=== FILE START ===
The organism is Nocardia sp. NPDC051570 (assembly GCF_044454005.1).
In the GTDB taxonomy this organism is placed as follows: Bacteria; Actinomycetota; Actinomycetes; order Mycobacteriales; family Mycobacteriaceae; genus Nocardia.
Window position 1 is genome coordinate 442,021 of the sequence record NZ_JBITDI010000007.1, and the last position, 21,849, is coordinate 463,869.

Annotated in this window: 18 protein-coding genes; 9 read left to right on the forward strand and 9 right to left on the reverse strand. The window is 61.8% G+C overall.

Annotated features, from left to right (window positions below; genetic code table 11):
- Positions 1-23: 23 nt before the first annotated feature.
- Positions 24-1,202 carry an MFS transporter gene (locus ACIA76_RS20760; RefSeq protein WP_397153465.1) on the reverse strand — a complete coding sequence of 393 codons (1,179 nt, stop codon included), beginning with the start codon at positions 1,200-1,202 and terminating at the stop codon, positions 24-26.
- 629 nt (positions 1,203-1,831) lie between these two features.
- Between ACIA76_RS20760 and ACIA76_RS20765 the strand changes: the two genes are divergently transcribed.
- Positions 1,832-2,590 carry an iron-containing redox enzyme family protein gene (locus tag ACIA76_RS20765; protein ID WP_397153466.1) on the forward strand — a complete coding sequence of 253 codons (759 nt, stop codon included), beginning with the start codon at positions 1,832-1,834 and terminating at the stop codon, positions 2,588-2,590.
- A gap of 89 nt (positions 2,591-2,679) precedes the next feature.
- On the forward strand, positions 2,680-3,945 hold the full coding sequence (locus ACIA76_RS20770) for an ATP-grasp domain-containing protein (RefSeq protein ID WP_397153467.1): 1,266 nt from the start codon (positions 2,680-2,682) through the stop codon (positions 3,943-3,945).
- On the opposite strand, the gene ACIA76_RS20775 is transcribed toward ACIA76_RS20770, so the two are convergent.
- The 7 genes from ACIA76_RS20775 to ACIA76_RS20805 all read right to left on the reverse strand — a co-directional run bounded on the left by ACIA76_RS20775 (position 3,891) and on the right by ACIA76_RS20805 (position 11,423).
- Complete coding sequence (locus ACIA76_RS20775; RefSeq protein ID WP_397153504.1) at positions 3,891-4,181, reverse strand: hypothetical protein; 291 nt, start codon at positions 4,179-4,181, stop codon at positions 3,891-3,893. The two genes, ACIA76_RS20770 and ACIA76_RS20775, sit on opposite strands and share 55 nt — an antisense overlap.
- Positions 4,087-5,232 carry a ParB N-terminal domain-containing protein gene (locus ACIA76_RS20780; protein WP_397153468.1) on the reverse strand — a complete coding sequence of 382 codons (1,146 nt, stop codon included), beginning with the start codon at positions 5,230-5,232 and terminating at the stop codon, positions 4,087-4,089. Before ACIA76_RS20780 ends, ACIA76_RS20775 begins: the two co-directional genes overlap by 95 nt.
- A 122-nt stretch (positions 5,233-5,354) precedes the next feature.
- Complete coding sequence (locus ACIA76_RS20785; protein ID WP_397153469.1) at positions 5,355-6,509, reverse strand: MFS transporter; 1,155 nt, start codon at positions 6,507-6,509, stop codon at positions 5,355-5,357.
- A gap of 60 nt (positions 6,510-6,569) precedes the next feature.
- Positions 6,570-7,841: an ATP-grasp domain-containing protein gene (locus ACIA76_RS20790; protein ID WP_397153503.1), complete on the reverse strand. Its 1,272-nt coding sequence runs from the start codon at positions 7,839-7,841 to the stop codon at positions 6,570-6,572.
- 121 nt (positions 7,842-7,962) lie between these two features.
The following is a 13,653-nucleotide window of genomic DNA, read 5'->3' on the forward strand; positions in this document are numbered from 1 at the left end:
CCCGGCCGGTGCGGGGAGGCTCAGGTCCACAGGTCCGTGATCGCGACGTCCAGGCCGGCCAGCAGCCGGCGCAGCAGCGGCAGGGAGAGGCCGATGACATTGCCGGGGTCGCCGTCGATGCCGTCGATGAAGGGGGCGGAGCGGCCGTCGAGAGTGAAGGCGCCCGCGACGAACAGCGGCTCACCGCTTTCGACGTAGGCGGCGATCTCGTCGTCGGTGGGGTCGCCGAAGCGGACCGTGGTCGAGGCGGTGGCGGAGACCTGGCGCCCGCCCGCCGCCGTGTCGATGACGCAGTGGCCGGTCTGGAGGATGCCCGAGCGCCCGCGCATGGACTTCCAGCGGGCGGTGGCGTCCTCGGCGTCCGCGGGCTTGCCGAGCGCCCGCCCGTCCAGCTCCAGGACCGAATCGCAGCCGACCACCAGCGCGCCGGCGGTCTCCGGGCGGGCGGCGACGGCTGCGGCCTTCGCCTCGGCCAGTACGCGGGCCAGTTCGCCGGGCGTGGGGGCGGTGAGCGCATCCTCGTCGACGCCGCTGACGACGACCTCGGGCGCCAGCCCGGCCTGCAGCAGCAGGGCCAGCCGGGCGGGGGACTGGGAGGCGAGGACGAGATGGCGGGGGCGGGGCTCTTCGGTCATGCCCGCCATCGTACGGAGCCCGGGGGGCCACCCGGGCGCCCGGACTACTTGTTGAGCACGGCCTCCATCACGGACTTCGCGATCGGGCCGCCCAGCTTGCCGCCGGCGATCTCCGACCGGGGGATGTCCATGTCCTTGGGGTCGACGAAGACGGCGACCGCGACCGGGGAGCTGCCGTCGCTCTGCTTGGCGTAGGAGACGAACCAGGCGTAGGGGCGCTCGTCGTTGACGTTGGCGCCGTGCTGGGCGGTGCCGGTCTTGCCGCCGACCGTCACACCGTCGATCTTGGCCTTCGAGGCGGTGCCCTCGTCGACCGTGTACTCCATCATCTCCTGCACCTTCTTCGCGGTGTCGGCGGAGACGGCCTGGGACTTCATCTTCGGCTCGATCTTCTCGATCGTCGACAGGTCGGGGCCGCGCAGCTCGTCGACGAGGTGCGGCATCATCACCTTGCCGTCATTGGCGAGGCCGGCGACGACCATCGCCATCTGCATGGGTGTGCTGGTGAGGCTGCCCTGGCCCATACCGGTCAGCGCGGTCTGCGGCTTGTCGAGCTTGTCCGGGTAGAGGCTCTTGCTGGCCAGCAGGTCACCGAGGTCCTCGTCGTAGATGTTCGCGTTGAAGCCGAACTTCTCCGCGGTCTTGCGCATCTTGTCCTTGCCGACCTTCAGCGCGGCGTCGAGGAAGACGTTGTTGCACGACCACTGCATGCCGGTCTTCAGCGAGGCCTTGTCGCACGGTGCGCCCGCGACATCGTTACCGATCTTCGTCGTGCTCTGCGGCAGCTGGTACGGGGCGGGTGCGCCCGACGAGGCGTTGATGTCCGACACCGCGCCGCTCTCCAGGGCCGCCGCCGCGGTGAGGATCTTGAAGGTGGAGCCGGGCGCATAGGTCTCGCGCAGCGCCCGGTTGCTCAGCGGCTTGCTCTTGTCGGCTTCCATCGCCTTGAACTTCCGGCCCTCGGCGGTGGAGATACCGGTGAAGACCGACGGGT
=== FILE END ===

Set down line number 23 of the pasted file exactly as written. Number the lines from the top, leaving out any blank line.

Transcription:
CCCGGCCGGTGCGGGGAGGCTCAGGTCCACAGGTCCGTGATCGCGACGTCCAGGCCGGCCAGCAGCCGGCGCAGCAGCGGCAGGGAGAGGCCGATGACATTGCCGGGGTCGCCGTCGATGCCGTCGATGAAGGGGGCGGAGCGGCCGTCGAGAGTGAAGGCGCCCGCGACGAACAGCGGCTCACCGCTTTCGACGTAGGCGGCGATCTCGTCGTCGGTGGGGTCGCCGAAGCGGACCGTGGTCGAGGCGGTGGCGGAGACCTGGCGCCCGCCCGCCGCCGTGTCGATGACGCAGTGGCCGGTCTGGAGGATGCCCGAGCGCCCGCGCATGGACTTCCAGCGGGCGGTGGCGTCCTCGGCGTCCGCGGGCTTGCCGAGCGCCCGCCCGTCCAGCTCCAGGACCGAATCGCAGCCGACCACCAGCGCGCCGGCGGTCTCCGGGCGGGCGGCGACGGCTGCGGCCTTCGCCTCGGCCAGTACGCGGGCCAGTTCGCCGGGCGTGGGGGCGGTGAGCGCATCCTCGTCGACGCCGCTGACGACGACCTCGGGCGCCAGCCCGGCCTGCAGCAGCAGGGCCAGCCGGGCGGGGGACTGGGAGGCGAGGACGAGATGGCGGGGGCGGGGCTCTTCGGTCATGCCCGCCATCGTACGGAGCCCGGGGGGCCACCCGGGCGCCCGGACTACTTGTTGAGCACGGCCTCCATCACGGACTTCGCGATCGGGCCGCCCAGCTTGCCGCCGGCGATCTCCGACCGGGGGATGTCCATGTCCTTGGGGTCGACGAAGACGGCGACCGCGACCGGGGAGCTGCCGTCGCTCTGCTTGGCGTAGGAGACGAACCAGGCGTAGGGGCGCTCGTCGTTGACGTTGGCGCCGTGCTGGGCGGTGCCGGTCTTGCCGCCGACCGTCACACCGTCGATCTTGGCCTTCGAGGCGGTGCCCTCGTCGACCGTGTACTCCATCATCTCCTGCACCTTCTTCGCGGTGTCGGCGGAGACGGCCTGGGACTTCATCTTCGGCTCGATCTTCTCGATCGTCGACAGGTCGGGGCCGCGCAGCTCGTCGACGAGGTGCGGCATCATCACCTTGCCGTCATTGGCGAGGCCGGCGACGACCATCGCCATCTGCATGGGTGTGCTGGTGAGGCTGCCCTGGCCCATACCGGTCAGCGCGGTCTGCGGCTTGTCGAGCTTGTCCGGGTAGAGGCTCTTGCTGGCCAGCAGGTCACCGAGGTCCTCGTCGTAGATGTTCGCGTTGAAGCCGAACTTCTCCGCGGTCTTGCGCATCTTGTCCTTGCCGACCTTCAGCGCGGCGTCGAGGAAGACGTTGTTGCACGACCACTGCATGCCGGTCTTCAGCGAGGCCTTGTCGCACGGTGCGCCCGCGACATCGTTACCGATCTTCGTCGTGCTCTGCGGCAGCTGGTACGGGGCGGGTGCGCCCGACGAGGCGTTGATGTCCGACACCGCGCCGCTCTCCAGGGCCGCCGCCGCGGTGAGGATCTTGAAGGTGGAGCCGGGCGCATAGGTCTCGCGCAGCGCCCGGTTGCTCAGCGGCTTGCTCTTGTCGGCTTCCATCGCCTTGAACTTCCGGCCCTCGGCGGTGGAGATACCGGTGAAGACCGACGGGT